Abstraction in visual art is far from new, but many area artists are using it to produce rich and meaningful work. In western art, from the pioneering experiments of the fascinating Swedish mystic Hilma af Klint, to Russian Suprematism, Kandinsky, Mondrian, Abstract Expressionism, Minimalism, Op Art, even Land Art, etc., we have seen wide-ranging developments in both form and content. Three artists here—in printmaking, painting, and sculpture—make it clear that abstraction can still make for a vibrant, first-hand art experience. Visual Art Showcase
Lisa Schonberg Wind Over Water 24 x 54”, relief monoprint, 2019
DREAD & DELIGHT: FAIRY TALES IN AN ANXIOUS WORLD brings together the work of contemporary artists who use classical fairy tales to address the complexities of our lives today. While some embrace the stories’ promises of transformation and happy endings, others plumb the stories’ more troubling elements—poverty, addiction, and exploitations of power.
No matter their approach, each of the artists dismantles and reassembles the tales in imaginative ways. In a 1980s arcade-like video by Ericka Beckman, the story of Cinderella becomes a means to talk about women’s proscribed social roles; in Timothy Horn’s nearly life-size carriage made of crystalized candy, it becomes an opportunity to address queer identity and notions of the so called rags-to-riches American dream. In Alison Saar’s tar and gold-leaf covered sculpture Blonde Dreams, the story of Rapunzel becomes an avenue for reconsidering racial constructions of beauty; in MK Guth’s 1800-foot-long braid Ties of Protection and Safe Keeping, it becomes the site for a conversation about values and desires.
Many of the fairy tales featured in Dread & Delight will be readily familiar. Others are lesser known and provide an opportunity to explore the rich breadth of the fairy tale tradition. Throughout the exhibition, one finds that the artists have engaged with fairy tales across time—from early Italian, French, and German anthologies; to Walt Disney’s 20th-century animations; to postmodern retellings by authors such Angela Carter and Margaret Atwood. Collectively, they remind us that fairy tales have never been merely children’s tales. Rather, these age-old stories of wonder are powerful tools for making sense of life’s stark—and often dark—realities.
Dread & Delight is accompanied by a scholarly publication charting five decades of fairy tales in the visual arts and featuring a new workof fairy tale fiction by Pulitzer Prize finalist Kelly Link.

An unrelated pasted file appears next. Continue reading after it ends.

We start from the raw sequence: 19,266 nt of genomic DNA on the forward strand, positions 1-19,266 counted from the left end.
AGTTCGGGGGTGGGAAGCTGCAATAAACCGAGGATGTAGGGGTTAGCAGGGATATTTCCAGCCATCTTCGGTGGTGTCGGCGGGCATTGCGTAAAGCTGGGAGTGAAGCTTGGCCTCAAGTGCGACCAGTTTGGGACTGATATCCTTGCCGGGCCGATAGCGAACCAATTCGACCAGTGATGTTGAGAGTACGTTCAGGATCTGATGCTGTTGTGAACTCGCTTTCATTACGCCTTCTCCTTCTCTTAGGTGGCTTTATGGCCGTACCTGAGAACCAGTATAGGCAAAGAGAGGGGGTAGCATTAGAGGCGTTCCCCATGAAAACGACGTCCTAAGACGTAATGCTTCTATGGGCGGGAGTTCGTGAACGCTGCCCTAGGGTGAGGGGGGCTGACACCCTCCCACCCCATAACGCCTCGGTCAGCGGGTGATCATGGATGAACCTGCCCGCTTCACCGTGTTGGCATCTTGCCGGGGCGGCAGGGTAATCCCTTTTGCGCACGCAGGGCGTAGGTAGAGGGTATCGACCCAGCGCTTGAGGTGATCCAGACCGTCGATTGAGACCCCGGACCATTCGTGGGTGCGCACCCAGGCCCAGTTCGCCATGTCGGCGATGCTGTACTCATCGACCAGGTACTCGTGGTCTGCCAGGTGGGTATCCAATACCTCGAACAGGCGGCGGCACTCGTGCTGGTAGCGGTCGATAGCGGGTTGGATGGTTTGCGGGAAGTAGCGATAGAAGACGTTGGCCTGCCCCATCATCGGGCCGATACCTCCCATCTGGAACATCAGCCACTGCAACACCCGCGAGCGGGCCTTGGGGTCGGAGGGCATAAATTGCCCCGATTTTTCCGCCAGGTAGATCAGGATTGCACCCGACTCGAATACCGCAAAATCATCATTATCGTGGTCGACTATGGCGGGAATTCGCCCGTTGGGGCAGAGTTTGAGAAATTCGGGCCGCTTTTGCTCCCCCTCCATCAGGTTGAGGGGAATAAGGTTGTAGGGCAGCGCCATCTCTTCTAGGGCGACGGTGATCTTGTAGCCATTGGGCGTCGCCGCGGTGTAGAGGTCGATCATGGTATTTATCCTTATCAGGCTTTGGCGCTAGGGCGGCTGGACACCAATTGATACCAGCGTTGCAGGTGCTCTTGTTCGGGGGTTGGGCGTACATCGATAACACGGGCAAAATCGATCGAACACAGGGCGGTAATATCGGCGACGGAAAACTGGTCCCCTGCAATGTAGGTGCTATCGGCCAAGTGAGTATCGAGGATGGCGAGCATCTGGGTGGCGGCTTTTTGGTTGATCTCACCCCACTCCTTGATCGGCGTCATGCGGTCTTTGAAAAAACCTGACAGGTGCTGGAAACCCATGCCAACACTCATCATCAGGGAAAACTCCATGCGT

Dread & Delight: Fairy Tales in an Anxious World was organized by the Weatherspoon Art Museum at The University of North Carolina, Greensboro and curated by Dr. Emily Stamey. Its presentation in Akron is made possible through the generous support of the John S. and James L. Knight Foundation, Ohio Arts Council, The Tom and Marilyn Merryweather Fund, the John P. Murphy Foundation and Buckingham, Doolittle & Burroughs, LLC. Media sponsorship provided by Western Reserve PBS.
"Larsen’s statement says she is working 'to offer a new perspective unto life.' Certainly this exhibit offers a look at an artist who is doing contemplative and deeply investigative work, and gives us a chance to better know a unique voice."—Anderson Turner, Akron Beacon Journal
Mernet Larsen (b. 1940) makes intriguing, humor- and tension-infused paintings featuring geometric figures that inhabit space in ways that defy gravity and conventional viewpoints. The artist stages ordinary scenes—people playing cards or eating dinner, a faculty meeting, reading in bed—but constructs them with vertiginous, skewed spatial relationships that convey a sense of precariousness. The disorienting treatment of perspective places the viewer inside and outside of the paintings at the same time, “as if they’re wearing the situation,” the artist describes. Along with the figures’ deadpan facial expressions and subtle body language, Larsen’s puzzling compositions reveal an essence of everyday human interaction. Wry, anxious and awkward, the paintings are frozen monuments that are simultaneously alien and familiar.
Mernet Larsen: The Ordinary, Reoriented is organized by the Akron Art Museum with support from the John S. and James L. Knight Foundation and the Ohio Arts Council.
Mernet Larsen, Seminar, 2011, acrylic on canvas, 59 x 40 in., Courtesy of David Howe
McKay Bricker Framing | Black Squirrel Gallery | 141 East Main Street Kent, Oh 44240 | (330) 673-5058
Great selection of art, cards, frames, hand bags, t-shirts, and much more. Gifts for all occasions. Connected to KSU Downtown Gallery and a short walk from the KSU Hotel & Conference Center.
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